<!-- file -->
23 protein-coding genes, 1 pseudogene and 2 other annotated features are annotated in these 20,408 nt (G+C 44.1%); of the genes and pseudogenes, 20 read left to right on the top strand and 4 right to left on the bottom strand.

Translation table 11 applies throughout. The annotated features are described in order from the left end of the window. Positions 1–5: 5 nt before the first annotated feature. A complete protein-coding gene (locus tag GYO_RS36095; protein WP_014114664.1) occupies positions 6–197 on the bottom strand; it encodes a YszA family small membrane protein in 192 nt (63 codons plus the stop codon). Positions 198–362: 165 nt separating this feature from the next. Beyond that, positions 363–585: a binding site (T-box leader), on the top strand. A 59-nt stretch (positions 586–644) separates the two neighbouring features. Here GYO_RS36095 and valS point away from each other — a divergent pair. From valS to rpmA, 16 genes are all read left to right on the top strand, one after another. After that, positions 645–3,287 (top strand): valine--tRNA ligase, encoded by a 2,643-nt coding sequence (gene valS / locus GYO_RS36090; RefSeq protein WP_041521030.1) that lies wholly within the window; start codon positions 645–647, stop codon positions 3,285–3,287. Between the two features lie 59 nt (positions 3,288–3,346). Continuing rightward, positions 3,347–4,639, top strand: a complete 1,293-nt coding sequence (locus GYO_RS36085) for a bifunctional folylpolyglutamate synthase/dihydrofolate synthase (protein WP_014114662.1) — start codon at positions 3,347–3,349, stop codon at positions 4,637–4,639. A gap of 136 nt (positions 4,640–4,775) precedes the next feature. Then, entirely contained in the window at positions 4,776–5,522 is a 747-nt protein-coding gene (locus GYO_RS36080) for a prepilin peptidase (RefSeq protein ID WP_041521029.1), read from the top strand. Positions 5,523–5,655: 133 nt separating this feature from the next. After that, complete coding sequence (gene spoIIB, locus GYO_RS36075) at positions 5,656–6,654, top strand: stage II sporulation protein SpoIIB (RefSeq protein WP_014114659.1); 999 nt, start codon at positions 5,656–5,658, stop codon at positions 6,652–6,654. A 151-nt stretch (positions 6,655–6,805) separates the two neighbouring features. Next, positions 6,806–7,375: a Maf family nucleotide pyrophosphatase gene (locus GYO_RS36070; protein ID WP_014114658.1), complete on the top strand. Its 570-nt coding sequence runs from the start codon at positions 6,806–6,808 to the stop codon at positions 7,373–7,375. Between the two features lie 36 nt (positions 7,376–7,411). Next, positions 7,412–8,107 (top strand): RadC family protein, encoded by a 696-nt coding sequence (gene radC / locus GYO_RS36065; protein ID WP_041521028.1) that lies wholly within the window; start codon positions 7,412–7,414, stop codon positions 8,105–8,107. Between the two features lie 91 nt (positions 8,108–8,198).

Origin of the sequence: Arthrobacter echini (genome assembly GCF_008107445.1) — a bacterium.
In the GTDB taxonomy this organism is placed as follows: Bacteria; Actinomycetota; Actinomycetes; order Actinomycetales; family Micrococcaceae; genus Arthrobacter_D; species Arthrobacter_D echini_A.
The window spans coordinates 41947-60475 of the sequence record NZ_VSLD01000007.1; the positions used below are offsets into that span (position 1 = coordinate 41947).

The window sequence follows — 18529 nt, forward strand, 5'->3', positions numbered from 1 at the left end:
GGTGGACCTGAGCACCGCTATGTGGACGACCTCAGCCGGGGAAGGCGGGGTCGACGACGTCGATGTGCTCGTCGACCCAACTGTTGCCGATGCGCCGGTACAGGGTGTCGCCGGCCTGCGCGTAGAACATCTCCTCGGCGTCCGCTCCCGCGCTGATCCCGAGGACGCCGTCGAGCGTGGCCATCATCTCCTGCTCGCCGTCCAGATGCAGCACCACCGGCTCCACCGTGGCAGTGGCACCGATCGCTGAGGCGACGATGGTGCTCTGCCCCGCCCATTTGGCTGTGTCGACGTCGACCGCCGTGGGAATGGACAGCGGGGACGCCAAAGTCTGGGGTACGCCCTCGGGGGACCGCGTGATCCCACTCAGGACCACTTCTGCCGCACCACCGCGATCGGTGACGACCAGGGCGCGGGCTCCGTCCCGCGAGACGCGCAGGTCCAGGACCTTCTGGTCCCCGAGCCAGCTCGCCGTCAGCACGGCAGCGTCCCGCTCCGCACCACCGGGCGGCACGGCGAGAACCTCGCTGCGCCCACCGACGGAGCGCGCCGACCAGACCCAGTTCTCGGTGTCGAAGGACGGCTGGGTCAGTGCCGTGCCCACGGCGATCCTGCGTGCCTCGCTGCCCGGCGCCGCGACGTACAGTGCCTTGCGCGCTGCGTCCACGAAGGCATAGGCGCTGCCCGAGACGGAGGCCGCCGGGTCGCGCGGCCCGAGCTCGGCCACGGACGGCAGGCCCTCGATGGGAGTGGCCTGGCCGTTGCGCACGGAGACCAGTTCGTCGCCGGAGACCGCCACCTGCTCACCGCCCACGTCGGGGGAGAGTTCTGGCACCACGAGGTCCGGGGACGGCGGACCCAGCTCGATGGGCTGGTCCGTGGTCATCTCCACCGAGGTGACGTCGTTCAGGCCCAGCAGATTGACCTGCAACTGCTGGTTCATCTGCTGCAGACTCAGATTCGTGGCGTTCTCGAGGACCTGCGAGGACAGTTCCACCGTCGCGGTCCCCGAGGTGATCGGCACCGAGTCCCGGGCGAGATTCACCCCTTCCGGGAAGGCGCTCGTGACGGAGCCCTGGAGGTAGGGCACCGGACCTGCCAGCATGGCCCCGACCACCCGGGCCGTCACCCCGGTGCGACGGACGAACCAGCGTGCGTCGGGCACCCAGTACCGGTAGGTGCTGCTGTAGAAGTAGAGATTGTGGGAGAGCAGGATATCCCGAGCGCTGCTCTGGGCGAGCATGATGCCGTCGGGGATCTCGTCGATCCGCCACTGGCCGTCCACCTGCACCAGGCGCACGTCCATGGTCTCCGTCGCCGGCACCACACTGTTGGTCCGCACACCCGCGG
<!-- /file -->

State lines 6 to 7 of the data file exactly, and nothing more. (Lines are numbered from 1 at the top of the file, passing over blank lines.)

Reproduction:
The window sequence follows — 18529 nt, forward strand, 5'->3', positions numbered from 1 at the left end:
GGTGGACCTGAGCACCGCTATGTGGACGACCTCAGCCGGGGAAGGCGGGGTCGACGACGTCGATGTGCTCGTCGACCCAACTGTTGCCGATGCGCCGGTACAGGGTGTCGCCGGCCTGCGCGTAGAACATCTCCTCGGCGTCCGCTCCCGCGCTGATCCCGAGGACGCCGTCGAGCGTGGCCATCATCTCCTGCTCGCCGTCCAGATGCAGCACCACCGGCTCCACCGTGGCAGTGGCACCGATCGCTGAGGCGACGATGGTGCTCTGCCCCGCCCATTTGGCTGTGTCGACGTCGACCGCCGTGGGAATGGACAGCGGGGACGCCAAAGTCTGGGGTACGCCCTCGGGGGACCGCGTGATCCCACTCAGGACCACTTCTGCCGCACCACCGCGATCGGTGACGACCAGGGCGCGGGCTCCGTCCCGCGAGACGCGCAGGTCCAGGACCTTCTGGTCCCCGAGCCAGCTCGCCGTCAGCACGGCAGCGTCCCGCTCCGCACCACCGGGCGGCACGGCGAGAACCTCGCTGCGCCCACCGACGGAGCGCGCCGACCAGACCCAGTTCTCGGTGTCGAAGGACGGCTGGGTCAGTGCCGTGCCCACGGCGATCCTGCGTGCCTCGCTGCCCGGCGCCGCGACGTACAGTGCCTTGCGCGCTGCGTCCACGAAGGCATAGGCGCTGCCCGAGACGGAGGCCGCCGGGTCGCGCGGCCCGAGCTCGGCCACGGACGGCAGGCCCTCGATGGGAGTGGCCTGGCCGTTGCGCACGGAGACCAGTTCGTCGCCGGAGACCGCCACCTGCTCACCGCCCACGTCGGGGGAGAGTTCTGGCACCACGAGGTCCGGGGACGGCGGACCCAGCTCGATGGGCTGGTCCGTGGTCATCTCCACCGAGGTGACGTCGTTCAGGCCCAGCAGATTGACCTGCAACTGCTGGTTCATCTGCTGCAGACTCAGATTCGTGGCGTTCTCGAGGACCTGCGAGGACAGTTCCACCGTCGCGGTCCCCGAGGTGATCGGCACCGAGTCCCGGGCGAGATTCACCCCTTCCGGGAAGGCGCTCGTGACGGAGCCCTGGAGGTAGGGCACCGGACCTGCCAGCATGGCCCCGACCACCCGGGCCGTCACCCCGGTGCGACGGACGAACCAGCGTGCGTCGGGCACCCAGTACCGGTAGGTGCTGCTGTAGAAGTAGAGATTGTGGGAGAGCAGGATATCCCGAGCGCTGCTCTGGGCGAGCATGATGCCGTCGGGGATCTCGTCGATCCGCCACTGGCCGTCCACCTGCACCAGGCGCACGTCCATGGTCTCCGTCGCCGGCACCACACTGTTGGTCCGCACACCCGCGG